‘Many may be familiar with this style from the early days in which it mostly described the growing trend of women and girls wearing ’yoga’ pants to any activity outside the studio.
Brian Metzler writes about how running shoe brands are capitalizing on the broader trend for Competitor.com in his article “Traditional Shoe Brands Taking On Athleisure Style”. He begins, by asking “What the heck is “athleisure”? Metzler speaks mostly to the term’s use regarding footwear. He says, it’s “given to shoes, apparel and accessories that are athletically inspired but really meant for more casual, lifestyle use. In other words, they’re high-tech sneakers that are comfortable and chill without looking overly sporty.”
He credits the 2004 Nike Free performance shoe line designed for barefoot or natural running with inspiring the move that placed fashion and comfort ahead of finishing first. Personally, I think we can look way back to when Keds™ white ‘tennis’ shoes were worn off the court to the origins of this trend. I recall applying white liquid polish that nurses used on their shoes to keep mine looking good in that era. What about Converse™ high-tops? It appears that the key to the distinction made by Metzler is that the new trend involves “high-tech”.
He features Nike’s other “iterations" of the Free and its Roshe Run Two shoe, Hoka One One’s Hupana, and ASICS fuzeX Rush, and mentions that Adidas and ASICS as also having offerings.
A search of the internet brings up myriad articles on the topic from fashionistas and suave menswear experts of what’s cool and trendy. How to decide what to buy and wear with all that input? To me the strategy is simple and something I’ve felt discouraged from doing for years!
Select a running or other sporty shoe to wear casually BASED ON LOOKS or EMOTION, without reading guides or tester recommendations. If you like the new all-black or all-white trends, either one works. Want a minimalist shoe with crazy colors, try one on. Not a triathlete but love a pair designed for this sport? No problem! Admire an athlete and yearn for the shoes he or she is promoting? Go for them.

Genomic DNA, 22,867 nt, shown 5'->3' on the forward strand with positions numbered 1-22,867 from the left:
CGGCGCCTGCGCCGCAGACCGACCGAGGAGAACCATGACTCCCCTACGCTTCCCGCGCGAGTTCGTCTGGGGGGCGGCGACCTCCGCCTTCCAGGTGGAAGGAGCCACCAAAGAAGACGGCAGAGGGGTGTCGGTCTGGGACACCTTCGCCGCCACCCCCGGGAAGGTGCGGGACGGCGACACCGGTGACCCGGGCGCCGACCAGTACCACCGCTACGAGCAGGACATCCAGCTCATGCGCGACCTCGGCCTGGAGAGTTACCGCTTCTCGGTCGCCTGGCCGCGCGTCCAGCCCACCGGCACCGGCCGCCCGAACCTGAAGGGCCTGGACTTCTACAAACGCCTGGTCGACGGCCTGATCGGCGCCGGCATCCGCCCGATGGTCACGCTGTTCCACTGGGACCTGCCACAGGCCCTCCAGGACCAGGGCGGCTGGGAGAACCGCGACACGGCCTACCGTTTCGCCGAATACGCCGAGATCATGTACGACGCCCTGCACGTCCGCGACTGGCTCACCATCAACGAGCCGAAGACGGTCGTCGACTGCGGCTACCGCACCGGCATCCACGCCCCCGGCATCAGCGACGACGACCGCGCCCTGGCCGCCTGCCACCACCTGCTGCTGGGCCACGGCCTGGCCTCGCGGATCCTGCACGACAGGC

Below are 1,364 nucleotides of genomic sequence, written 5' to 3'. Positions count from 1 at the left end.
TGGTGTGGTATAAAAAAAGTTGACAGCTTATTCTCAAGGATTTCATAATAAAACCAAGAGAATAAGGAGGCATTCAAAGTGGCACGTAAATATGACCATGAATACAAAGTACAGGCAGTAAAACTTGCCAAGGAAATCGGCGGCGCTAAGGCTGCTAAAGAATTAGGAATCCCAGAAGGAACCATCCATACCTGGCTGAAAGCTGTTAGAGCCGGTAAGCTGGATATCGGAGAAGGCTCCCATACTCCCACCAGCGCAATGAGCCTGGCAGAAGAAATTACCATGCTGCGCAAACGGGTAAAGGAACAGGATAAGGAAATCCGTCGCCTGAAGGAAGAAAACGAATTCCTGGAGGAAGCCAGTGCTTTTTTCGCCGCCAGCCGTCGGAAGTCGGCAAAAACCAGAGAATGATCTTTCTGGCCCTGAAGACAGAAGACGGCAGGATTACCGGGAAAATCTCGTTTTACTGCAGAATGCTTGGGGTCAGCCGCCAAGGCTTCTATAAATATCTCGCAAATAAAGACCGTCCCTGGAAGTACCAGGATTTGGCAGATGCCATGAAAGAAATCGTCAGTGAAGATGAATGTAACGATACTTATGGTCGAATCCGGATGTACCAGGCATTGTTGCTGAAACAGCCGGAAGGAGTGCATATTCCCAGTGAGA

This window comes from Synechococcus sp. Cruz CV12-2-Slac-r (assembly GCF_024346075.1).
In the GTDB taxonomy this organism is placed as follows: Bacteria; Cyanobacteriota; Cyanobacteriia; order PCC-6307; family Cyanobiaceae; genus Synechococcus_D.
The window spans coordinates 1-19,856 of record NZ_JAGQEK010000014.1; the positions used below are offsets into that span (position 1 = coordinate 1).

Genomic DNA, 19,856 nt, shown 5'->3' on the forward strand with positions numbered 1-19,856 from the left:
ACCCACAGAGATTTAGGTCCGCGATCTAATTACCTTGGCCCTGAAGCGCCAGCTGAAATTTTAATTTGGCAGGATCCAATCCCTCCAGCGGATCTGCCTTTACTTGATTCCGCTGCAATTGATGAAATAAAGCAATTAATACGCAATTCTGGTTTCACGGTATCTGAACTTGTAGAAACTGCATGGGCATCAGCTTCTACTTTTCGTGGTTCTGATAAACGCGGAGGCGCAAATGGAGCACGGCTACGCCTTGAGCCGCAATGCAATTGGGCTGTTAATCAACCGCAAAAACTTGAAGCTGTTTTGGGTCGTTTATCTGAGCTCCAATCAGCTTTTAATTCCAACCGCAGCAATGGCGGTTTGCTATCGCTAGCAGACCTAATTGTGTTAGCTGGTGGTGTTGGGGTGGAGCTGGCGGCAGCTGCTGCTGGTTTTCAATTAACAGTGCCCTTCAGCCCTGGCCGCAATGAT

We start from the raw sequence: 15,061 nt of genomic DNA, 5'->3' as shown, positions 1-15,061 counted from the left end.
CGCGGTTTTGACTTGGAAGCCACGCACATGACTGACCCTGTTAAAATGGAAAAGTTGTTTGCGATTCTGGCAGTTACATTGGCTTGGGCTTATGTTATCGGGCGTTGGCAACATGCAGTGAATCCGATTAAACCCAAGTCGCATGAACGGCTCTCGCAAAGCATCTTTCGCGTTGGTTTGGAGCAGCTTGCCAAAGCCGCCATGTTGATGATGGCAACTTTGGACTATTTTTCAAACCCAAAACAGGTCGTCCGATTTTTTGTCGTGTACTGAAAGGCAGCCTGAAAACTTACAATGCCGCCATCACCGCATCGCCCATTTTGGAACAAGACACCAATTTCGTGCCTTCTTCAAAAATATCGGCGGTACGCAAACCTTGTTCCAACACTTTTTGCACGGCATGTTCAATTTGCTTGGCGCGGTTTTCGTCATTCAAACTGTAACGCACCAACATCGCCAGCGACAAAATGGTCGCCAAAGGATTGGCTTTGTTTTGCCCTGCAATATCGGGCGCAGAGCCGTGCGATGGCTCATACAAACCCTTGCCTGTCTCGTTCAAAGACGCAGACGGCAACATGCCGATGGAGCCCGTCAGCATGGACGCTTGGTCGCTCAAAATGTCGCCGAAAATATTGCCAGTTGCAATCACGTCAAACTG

You don’t need to hop on the treadmill in a specialty store with the potential pair and have your gait analyzed, or worry if a shoe will increase your chance of injury. Just walk around a bit and choose for appearance, style, and comfort. Wear jeans, shorts, slacks, or leggings to shop; whatever clothes you plan to pair with this footwear.
My guess is that running specialty stores will follow the dollar and stock more purely lifestyle shoes. Big department stores have ample offerings. Unlike shoes valued for performance, some of these models may be sale-priced for promotions, before next season's version makes them obsolete.
Companies with mostly online sales, such as start-ups brands with a social or environmental conscience, are perfect for this purpose. Allbirds™, sustainably resourced wool shoes designed for leisure, were highlighted in this BLOG earlier in the year. Adidas Parley™ shoes, made from recycled ocean-polluting plastic in partnership with Parley For The Oceans organization, also featured here, might also be something you’d wish to show-off as casual wear.
Don’t sweat the trend too much unless you enjoy spending time in this type of hot pursuit.
For most. the ‘athleisure’ trend means we can have fun and stray away from pure performance shoe selections into the areas of ‘cool’, ‘trendy’, ‘hip’, and ‘old-school’, and ‘earth-friendly’.
BRIDGE TO PHYSICAL SELF
Running, walking, and fitness activities enable us to experience our physical selves in a world mostly accessed through use of fingers on a mobile device.
EARNED RUNS is edited and authored by me, runner and founder. In 1978 I began participating in 10K road races before 5Ks were common. I've been a dietitian, practiced and taught clinical pathology, and been involved with research that utilized pathology. I am fascinated with understanding the origins of disease as well as health and longevity.
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